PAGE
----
Connetics USA Video Media

Resource Library > Video > Possible EB-3 Visa Questions During the Interview

Possible EB-3 Visa Questions During the Interview

Some of the potential questions that you might get at the consulate. I just want to mention that, obviously, we don't know exactly what the officer is going to be asking.

These are just some potential questions that we've seen that the officers do typically ask. It's  a good idea to know what these are, so you can be prepared:


Who is your employer? Because obviously, this is an EB-3 green card employment based.

How did you learn about your employer?

How did you apply?

Where's your employer's address?

What is your hourly rate?

Where will you be working?

Which area you assigned?

How many hours per week will you be working?

When will you travel to the US? 

Who is your contact person in the US?

Is your employer providing you relocation?

And how long have you been working as a nurse?

This should be consistent with the DS260.

Carl, any other questions that you've seen the consulate offices ask, or any comments on that list?

Yeah, I think the list is very good.  It did trigger a memory that I found a lot. A lot of my wife's nieces. We've actually emigrated over either from the Philippines, or they've gone to Canada and we've emigrated them from Canada. But I remember one specific niece, because she lived with us for a while and her husband actually works for me. I gave him a job. He's very good. But there was some big recruitment companies, certainly not you, Tanya, you would never do anything like this. But I couldn't believe they had done this.

When they have jobs and hospitals across the US that they make contracts with and they told her that she would be working in the suburb of Los Angeles. When she actually got here, they said, Oh, that jobs disappeared. It's already been full filled and you have to go up to Idaho, which is over thousand miles away from Los Angeles.

And she goes, What do you mean, Idaho? I mean, my family's here and you told me I had a job here. Through that company, she had another immigration attorney and I thought this was strictly against the law for them. She's already told them the Embassy in Manila, that she's going to be working in Los Angeles and they're giving her a job a thousand miles away.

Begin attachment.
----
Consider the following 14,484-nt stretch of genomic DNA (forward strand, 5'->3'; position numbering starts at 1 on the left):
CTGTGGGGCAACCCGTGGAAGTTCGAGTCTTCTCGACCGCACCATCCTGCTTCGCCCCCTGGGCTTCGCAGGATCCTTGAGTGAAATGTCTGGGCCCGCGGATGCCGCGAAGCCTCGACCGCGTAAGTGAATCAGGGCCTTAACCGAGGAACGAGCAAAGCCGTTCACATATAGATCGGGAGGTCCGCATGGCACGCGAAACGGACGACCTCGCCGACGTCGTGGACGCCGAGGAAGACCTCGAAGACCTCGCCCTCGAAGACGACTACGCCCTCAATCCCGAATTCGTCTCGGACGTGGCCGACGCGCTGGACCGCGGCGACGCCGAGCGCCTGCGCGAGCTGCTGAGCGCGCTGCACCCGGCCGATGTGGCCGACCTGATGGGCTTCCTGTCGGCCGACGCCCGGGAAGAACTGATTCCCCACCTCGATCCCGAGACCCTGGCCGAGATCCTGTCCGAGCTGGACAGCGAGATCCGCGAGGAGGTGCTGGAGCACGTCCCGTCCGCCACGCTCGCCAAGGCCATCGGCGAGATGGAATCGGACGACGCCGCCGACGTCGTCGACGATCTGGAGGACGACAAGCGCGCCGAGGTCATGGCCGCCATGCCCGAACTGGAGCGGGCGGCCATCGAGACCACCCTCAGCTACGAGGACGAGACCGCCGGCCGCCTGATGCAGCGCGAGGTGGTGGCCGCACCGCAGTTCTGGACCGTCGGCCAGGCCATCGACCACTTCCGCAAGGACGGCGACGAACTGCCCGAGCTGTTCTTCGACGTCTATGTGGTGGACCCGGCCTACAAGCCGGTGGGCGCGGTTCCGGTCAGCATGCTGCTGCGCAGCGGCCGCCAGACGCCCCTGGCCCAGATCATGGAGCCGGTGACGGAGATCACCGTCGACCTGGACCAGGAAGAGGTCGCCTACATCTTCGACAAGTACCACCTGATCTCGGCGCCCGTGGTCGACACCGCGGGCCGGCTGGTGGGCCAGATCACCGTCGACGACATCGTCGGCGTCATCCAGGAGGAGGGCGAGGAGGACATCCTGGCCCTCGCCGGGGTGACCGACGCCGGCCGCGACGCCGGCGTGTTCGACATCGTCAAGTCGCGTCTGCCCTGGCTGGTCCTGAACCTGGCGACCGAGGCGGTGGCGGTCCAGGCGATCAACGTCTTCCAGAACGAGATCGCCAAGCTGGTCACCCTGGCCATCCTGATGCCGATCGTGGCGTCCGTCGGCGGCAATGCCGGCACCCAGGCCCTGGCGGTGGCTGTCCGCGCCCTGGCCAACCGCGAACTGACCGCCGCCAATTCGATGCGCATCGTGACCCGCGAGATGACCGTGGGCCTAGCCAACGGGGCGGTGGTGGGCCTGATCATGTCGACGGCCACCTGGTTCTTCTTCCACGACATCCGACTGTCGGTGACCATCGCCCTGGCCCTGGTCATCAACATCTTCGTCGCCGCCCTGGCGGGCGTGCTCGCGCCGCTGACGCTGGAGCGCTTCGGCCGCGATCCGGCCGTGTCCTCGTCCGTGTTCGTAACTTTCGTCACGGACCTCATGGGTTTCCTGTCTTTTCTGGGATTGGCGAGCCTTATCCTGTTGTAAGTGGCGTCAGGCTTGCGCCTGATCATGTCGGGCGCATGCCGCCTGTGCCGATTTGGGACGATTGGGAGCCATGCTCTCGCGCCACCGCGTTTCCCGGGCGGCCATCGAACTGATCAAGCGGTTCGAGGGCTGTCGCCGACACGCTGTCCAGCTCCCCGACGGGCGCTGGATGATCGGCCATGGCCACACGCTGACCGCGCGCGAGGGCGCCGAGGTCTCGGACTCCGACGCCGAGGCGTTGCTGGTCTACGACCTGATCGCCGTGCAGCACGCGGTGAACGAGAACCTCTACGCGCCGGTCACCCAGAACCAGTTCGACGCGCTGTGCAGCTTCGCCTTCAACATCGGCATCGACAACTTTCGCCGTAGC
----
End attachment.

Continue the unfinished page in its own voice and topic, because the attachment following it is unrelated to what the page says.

So I said, Who's the lawyer? A guy that I knew for years, and I called them up and I said, Hey, you and I both know that's against the law for that company to do that. And I'm gonna give you 24 hours, I want something in writing. They told her was that, like $40,000 that they said they had spent on the whole case, and that in her contract, she was going to have to reimburse them if she didn't go to Idaho and I said, No, you can't do that. You told her you had a job in LA, she told the embassy that I'll give you 24 hours, or we're going to turn that information over to immigration, and your your client is not gonna be able to bring any more nurses to the US.

And about three hours later, that guy called me and he wrote me an email and they said, Okay, forget the $40,000. She's fine. I didn't know that companies thought they could get away with it. I guess if she hadn't had an uncle, who was an immigration lawyer, she might move to Idaho. So, you know, people sometimes think they can skirt the requirements of the immigration law. And I'm not talking about the nurse, I'm talking about the employer or the recruitment agency. And, you know, I've worked with you know, Tanya and I, we've worked together for years, and I know, you've never done anything like that once in a while. There's somebody out there that does that and you should be very careful. Like which recruitment agency you sign up with. Because if they're telling you things that don't sound right, guess what, it probably is not right.

Yeah. Wow. That is a shocking horror story and unfortunately, it does sometimes happen and you know, as you say, got to check out the company, the employer and make sure that everything is is legitimate. And because at the end of the day at the consular interview, I mean, people get nervous call, but really what they're trying to do is just to make sure that this is a real job that you are a real nurse, and that everything is above board.

Exactly. I mean, it's not it's not as complicated as it seems.

Okay. Well, that's a very good and story for people to be aware of.